Skylight Music Theatre presents the Milwaukee premiere of the award-winning musical Violet. Based in 1964 in the segregated South, Violet, disfigured by a facial scar, is on a journey to meet a faith healer. On the bus she meets an African-American soldier whose love helps her discover the true meaning of beauty. The production features a score by acclaimed composer Jeanine Tesori and book and lyrics by Brian Crawley.
7:30 p.m. from Sept. 30 to Oct. 16, with 2 p.m. matinees on Oct. 2, 5, 9 and 16, at Cabot Theatre in Milwaukee; $32, $57 and $77; skylightmusictheatre.org
Consider Margaret Campbell, Duchess of Argyll, the Kim Kardashian of yesteryear.
In the mid-20th century, the wealthy socialite was considered one of the most prominent persons in Britain, a celebrity whose appearances and undertakings were followed by her social peers as well as lower classes. That celebrity status would backfire during her divorce proceedings in 1963, when her husband exposed evidence of affairs including Polaroid photographs of Campbell naked and performing sexual acts with men.
After that, the reputation of Campbell — who was dubbed the “Dirty Duchess” in the press — would be forever linked with that scandal. Even an opera about her life, Powder Her Face, was tarred with the same brush. Audiences at its 1995 premiere immediately fixated on its infamous “fellatio aria,” which the soprano playing the Duchess hums while simulating oral sex. Subsequent productions have presented the work as a “shock opera,” amplifying the scandal by emphasizing its nudity and debauchery at the Duchess’ expense.
Viswa Subbaraman, artistic director of Skylight Music Theatre, took a different approach when he and late director Sandra Bernhard approached the material in 2011 while he was running Houston’s Opera Vista company. They took a new look at the Duchess and told the story from her perspective — as a way to make his audience consider what our society does to women of celebrity. He’ll get a second chance to do so in Milwaukee, with new director Robin Guarino leading the way, and is excited to realize his shared vision on a radically bigger scale.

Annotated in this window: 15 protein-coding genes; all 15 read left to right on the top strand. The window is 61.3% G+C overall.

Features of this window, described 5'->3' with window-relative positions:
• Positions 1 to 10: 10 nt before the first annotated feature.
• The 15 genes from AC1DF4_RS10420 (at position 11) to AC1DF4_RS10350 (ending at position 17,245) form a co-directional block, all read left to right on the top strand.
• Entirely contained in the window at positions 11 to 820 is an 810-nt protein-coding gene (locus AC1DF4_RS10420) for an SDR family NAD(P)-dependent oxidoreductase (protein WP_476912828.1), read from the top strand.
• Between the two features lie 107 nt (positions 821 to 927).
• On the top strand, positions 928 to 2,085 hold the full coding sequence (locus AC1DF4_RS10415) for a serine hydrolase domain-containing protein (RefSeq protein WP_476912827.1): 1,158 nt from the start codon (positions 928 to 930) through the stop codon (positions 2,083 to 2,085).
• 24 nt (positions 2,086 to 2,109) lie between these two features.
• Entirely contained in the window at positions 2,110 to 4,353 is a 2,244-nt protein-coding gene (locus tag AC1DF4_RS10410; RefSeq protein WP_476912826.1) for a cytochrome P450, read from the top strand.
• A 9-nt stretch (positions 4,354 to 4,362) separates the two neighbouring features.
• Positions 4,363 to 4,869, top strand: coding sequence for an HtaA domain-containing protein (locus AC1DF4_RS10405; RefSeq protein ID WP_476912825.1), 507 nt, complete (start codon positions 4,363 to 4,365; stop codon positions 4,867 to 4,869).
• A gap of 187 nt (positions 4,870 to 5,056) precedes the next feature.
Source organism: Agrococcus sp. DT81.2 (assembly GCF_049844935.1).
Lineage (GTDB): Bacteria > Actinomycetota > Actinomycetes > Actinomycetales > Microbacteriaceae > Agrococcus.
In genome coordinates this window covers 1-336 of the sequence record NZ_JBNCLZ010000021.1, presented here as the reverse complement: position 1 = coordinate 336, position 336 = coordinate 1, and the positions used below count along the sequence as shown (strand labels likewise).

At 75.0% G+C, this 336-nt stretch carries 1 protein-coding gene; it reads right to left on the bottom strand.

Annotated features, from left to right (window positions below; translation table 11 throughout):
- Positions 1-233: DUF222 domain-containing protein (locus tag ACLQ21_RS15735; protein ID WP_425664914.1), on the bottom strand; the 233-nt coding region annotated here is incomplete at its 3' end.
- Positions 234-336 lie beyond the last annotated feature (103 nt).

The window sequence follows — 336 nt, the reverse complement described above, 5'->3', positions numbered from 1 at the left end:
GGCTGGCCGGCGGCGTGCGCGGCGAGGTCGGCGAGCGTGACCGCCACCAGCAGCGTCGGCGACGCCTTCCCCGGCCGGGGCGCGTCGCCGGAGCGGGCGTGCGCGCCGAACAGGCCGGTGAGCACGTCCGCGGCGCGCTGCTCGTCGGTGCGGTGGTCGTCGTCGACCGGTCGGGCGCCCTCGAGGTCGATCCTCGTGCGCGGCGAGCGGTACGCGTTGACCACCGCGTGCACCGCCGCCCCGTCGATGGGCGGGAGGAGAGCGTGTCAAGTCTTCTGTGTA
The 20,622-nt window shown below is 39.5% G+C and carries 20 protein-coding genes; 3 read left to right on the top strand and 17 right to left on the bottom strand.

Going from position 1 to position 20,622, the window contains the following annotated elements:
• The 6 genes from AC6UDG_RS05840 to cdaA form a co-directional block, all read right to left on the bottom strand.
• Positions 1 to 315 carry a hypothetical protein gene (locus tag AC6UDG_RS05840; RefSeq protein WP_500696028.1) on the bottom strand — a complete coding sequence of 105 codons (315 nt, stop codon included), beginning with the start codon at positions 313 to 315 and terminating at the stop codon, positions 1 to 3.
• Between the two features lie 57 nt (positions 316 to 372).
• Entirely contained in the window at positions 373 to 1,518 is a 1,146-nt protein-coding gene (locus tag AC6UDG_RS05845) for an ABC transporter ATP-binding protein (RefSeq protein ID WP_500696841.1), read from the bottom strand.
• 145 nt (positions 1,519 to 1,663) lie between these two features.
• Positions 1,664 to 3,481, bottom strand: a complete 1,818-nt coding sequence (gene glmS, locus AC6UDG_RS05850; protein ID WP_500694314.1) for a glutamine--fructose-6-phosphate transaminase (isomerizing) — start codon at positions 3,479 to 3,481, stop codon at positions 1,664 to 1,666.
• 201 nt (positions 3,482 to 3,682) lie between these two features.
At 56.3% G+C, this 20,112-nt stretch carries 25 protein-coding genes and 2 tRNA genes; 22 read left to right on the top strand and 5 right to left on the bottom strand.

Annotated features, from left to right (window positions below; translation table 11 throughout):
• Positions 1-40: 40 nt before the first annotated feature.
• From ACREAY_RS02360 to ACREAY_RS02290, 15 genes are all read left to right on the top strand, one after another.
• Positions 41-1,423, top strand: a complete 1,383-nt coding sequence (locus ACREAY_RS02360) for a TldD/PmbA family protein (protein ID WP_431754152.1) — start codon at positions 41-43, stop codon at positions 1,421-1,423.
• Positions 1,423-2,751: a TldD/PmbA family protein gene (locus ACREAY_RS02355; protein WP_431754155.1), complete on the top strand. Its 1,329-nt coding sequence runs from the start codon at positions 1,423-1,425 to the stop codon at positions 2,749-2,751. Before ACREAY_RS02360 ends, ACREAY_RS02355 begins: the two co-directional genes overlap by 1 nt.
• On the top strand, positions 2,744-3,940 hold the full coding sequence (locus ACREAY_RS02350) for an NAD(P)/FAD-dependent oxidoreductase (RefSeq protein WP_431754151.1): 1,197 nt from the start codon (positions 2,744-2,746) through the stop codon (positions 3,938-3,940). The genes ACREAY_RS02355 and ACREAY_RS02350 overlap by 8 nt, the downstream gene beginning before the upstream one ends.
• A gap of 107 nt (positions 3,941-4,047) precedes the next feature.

Composed by Thomas Adés with a libretto by Philip Hensher, Powder Her Face opens in the 1990s as the Duchess (Cassandra Black, reprising the role she played in 2011) is being evicted from her hotel due to not paying her bill. Throughout, the story jumps back in time to reveal how Campbell lost her powerful social position, with a Hotel Manager (Joseph Beutel), Electrician (Ben Robinson, also returning) and Maid (Kaleigh Rae Gamaché) playing multiple roles past and present.
In many productions, these flashback elements are played as farce. But Subbaraman says it was important to him, as well as Bernhard and Guarino (two of the only female directors to ever handle the production), that the Duchess’ liaisons and heartbreaks be treated seriously, and that the production treat her as a complex person who was not merely the figure depicted by the press and mocked by society.
Subbaraman says the fellatio scene is perhaps the best example of what they’re going for. While it’s usually depicted as an outlandish moment with lots of nudity and mocking of the Duchess, he says Hensher may have had a different, more nuanced interpretation — referring to the scene as “the ultimate silencing of women through sex.”
With that in mind, Subbaraman says, the Skylight’s production minimizes the shock value of the scene, leaving the Duchess a sympathetic figure. “That’s a sex act that people do,” he says. “It’s not as though it’s something we should run away from. … That one moment and the way that scene is treated completely changes the way we respond to her at the end of the opera, when she’s telling us about everything she’s lost.”
Subbaraman also believes their approach to Powder Her Face allows audiences to better appreciate the music of Adés, who he considers to be one of the most important composers living and working today. Adés is best known for his orchestral work, but Subbaraman thinks it’s easier for first-time listeners to engage with his complex work via stage productions because you can follow characters and plot as you listen.
“The music is probably some of the hardest written — it doesn’t sound that way necessarily all the time,” he says. “In an effort to create an improvisatory feel, he over-notates the music, so it’s incredibly rhythmic. Rhythms are constantly changing … that makes it a very difficult thing for everyone.”
Subbaraman says this staging won’t simply be a retread of his Houston production, even though Guarino was hand-picked by Bernhard before her death of a rare cancer in 2015. He says the Opera Vista production was incredibly low-budget, designed to make a splash specifically because they were able to pull it off despite limited resources — the cast had no permanent rehearsal space, Subbaraman put together the set himself, Black sewed her own costumes and three days before opening they were still checking thrift stores for mattresses.
The resources of the Skylight have allowed Subbaraman, Guarino and their team to take Bernhard’s original vision and make it even better than before, he says, with exemplary design elements (including the work of costume director and fashion designer César Galindo, last seen designing Cinderella in 2014) and the ability for the cast to explore these characters in a deeper way. “It’s a different production in its whole,” Subbaraman says.